Can You Sue for Dental Nerve Damage?
Nerves extend throughout your entire body, including your mouth and jaw. It is these nerves that lead to toothache in the case of decay and infection, or that trigger pain if you suffer from a trauma to the mouth. If you are told that you need a dental procedure, the treatment you need will likely mean that your dentist comes in close contact with many of the nerves that are found in your mouth and jaw. Unfortunately, if your procedure isn’t performed with the very highest levels of care and consideration, there is a risk of any one of these nerves – or more – being damaged.
Dental nerve damage can have a long-lasting and debilitating effect. Unfortunately, if your dentist doesn’t use care and attention during your dental procedure, there is a risk that you may suffer from a nerve injury. It could be that your dentist did not take the necessary precautions during your procedure, or that they used equipment that was not suitable for the work that you were having done.
Dental nerve injuries are one of the most common reasons why someone may sue their dentist for negligence. There are some types of dental procedures where nerve damage is a particular risk. These procedures include:
Root canal treatment. The idea of a root canal procedure fills most people with dread, although modern root canal is no more risky or painful than other types of dental treatment. A root canal is very invasive though. Used to remove bacteria from deep within the roots of the teeth, it is the only way to save a tooth affected by a root canal infection. During the procedure, your dentist will need to drill down into the teeth to clean the root canals. Unfortunately, sometimes the sodium hypochlorite that is used to clean the root canal is accidentally injected into the surrounding tissue. If this happens, there is a risk of nerve damage.
Dental implants. Dental implants are the preferred tooth replacement solution for many patients. Unlike other alternatives, dental implants are a standalone treatment and don’t require any support from neighboring teeth. However, for them to be placed, your provider needs to drill down into the bone of the jaw – which is packed with nerves. Incorrect drill placement or incorrect implant size could cause damage to the surrounding nerves.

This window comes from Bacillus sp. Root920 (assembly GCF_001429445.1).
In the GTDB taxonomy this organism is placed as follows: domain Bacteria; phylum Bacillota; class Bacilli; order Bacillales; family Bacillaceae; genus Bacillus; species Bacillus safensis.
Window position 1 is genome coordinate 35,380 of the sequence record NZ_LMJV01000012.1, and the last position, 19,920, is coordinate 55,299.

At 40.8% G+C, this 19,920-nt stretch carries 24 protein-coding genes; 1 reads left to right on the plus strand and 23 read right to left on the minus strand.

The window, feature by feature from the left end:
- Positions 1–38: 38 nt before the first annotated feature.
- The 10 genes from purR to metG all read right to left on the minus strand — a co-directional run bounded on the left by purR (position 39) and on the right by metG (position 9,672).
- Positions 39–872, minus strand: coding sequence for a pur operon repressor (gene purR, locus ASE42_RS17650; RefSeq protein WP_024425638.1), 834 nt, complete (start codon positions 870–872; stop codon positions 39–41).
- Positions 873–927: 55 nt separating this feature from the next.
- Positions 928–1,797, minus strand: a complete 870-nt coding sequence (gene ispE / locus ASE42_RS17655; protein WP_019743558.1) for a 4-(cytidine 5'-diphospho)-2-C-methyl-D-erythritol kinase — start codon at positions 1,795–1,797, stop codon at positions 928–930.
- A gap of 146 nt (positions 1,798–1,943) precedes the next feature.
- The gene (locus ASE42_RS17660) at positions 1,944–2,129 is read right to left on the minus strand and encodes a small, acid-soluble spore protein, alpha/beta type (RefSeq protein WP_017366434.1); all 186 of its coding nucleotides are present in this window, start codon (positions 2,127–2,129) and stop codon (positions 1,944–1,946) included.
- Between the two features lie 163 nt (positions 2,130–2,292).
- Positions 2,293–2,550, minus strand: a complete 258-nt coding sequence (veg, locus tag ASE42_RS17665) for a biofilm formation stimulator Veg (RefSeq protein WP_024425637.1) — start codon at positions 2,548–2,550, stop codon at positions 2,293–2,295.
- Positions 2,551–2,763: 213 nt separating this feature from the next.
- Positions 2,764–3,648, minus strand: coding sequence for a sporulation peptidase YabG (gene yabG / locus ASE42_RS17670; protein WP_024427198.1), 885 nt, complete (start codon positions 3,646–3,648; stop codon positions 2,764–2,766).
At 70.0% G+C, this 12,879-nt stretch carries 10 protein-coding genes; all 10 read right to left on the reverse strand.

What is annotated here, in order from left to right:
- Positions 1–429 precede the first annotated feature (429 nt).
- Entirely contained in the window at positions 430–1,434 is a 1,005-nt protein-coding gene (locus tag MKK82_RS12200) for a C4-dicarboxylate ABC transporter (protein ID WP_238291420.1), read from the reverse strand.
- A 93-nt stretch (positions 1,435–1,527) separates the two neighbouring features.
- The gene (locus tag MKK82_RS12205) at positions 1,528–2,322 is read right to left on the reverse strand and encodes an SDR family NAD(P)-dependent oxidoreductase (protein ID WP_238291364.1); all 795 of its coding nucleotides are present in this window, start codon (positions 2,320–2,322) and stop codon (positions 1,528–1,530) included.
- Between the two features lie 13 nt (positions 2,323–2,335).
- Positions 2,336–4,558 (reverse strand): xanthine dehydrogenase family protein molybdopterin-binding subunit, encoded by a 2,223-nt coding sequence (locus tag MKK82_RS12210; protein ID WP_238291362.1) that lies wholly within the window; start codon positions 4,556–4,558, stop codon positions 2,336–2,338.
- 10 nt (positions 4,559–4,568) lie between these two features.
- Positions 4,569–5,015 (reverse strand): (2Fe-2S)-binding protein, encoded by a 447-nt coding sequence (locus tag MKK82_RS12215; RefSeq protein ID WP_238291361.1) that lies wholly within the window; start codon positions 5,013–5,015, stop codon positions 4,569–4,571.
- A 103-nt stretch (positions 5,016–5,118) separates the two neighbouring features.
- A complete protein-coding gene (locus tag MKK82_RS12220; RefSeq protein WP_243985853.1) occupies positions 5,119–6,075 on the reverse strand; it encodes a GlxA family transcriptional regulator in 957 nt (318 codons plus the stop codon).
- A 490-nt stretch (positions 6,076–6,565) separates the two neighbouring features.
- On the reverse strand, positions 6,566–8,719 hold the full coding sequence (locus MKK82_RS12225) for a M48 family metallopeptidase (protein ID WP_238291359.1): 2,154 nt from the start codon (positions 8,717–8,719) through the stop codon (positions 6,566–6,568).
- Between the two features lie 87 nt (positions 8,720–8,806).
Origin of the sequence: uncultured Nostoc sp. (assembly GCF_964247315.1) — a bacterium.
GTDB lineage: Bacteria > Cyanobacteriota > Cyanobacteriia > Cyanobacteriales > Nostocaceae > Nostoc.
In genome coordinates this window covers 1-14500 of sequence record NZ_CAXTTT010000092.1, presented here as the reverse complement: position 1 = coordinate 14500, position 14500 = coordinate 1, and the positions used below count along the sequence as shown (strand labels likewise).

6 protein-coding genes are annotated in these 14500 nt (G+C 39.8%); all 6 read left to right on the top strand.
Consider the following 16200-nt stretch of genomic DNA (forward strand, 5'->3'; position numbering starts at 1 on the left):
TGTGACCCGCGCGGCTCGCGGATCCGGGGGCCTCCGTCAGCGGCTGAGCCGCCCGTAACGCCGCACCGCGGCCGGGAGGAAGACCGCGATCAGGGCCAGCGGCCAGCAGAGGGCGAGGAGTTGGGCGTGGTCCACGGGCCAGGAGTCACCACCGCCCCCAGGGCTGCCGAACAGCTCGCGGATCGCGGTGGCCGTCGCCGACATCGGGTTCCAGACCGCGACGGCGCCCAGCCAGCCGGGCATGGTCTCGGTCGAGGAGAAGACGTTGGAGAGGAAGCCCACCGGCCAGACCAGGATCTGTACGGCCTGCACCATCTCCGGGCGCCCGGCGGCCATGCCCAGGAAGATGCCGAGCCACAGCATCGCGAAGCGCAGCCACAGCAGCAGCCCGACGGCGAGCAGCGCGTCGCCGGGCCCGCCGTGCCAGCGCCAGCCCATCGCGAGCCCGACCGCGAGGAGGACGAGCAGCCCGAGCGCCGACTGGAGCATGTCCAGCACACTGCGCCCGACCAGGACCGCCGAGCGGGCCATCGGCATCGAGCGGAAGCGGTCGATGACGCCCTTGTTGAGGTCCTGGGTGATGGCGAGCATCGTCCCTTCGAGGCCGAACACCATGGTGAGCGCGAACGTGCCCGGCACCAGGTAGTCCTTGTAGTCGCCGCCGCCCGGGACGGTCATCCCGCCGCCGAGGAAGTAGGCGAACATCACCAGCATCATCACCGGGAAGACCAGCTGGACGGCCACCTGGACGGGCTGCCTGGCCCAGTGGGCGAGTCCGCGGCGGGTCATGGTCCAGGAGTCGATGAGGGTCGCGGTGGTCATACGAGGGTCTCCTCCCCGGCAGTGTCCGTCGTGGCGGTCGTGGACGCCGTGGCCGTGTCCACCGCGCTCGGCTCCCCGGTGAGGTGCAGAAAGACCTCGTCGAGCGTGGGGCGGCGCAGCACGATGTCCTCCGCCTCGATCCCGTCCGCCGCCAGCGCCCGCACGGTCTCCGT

Dental extraction. If you have a tooth that simply can’t be saved, or if you have too many teeth and it’s necessary to remove one or more to make space in your jaw, you may be advised to have an extraction. Nerve injuries are particularly likely during an extraction since there are a huge number of nerves around each tooth. An excellent dentist should take x-rays of the teeth to be removed to assess the quantity and position of nerves before performing the extraction.
Understanding dental nerve damage
Every patient and injury is different and so it is often not possible to say exactly what the short and long-term effects of a nerve injury might be. Sometimes a patient may suffer from a temporary problem that will resolve itself in time. However, other nerve injuries can be permanent and have ongoing consequences.
The most commonly affected nerve is the inferior alveolar nerve, which runs in a bony channel below the bottom teeth and is responsible for sensations experienced in the lower teeth, chin, gums, and lower lip. Pain, changes in sensation, numbness, and even problems using your jaw can occur if this nerve becomes damaged during dental treatment.
The other key nerve often damaged by negligent dentists is the lingual nerve, which runs across the tongue and can be injured during many different dental treatments. If it is damaged, you may experience changes in or loss of sensation in the tongue, discomfort, and loss of taste.
If you have been affected by dental nerve damage, you may have a claim for dental negligence. Speak to our team today for your no-obligation case review at our Scottsdale, AZ, office at (602) 833-4200.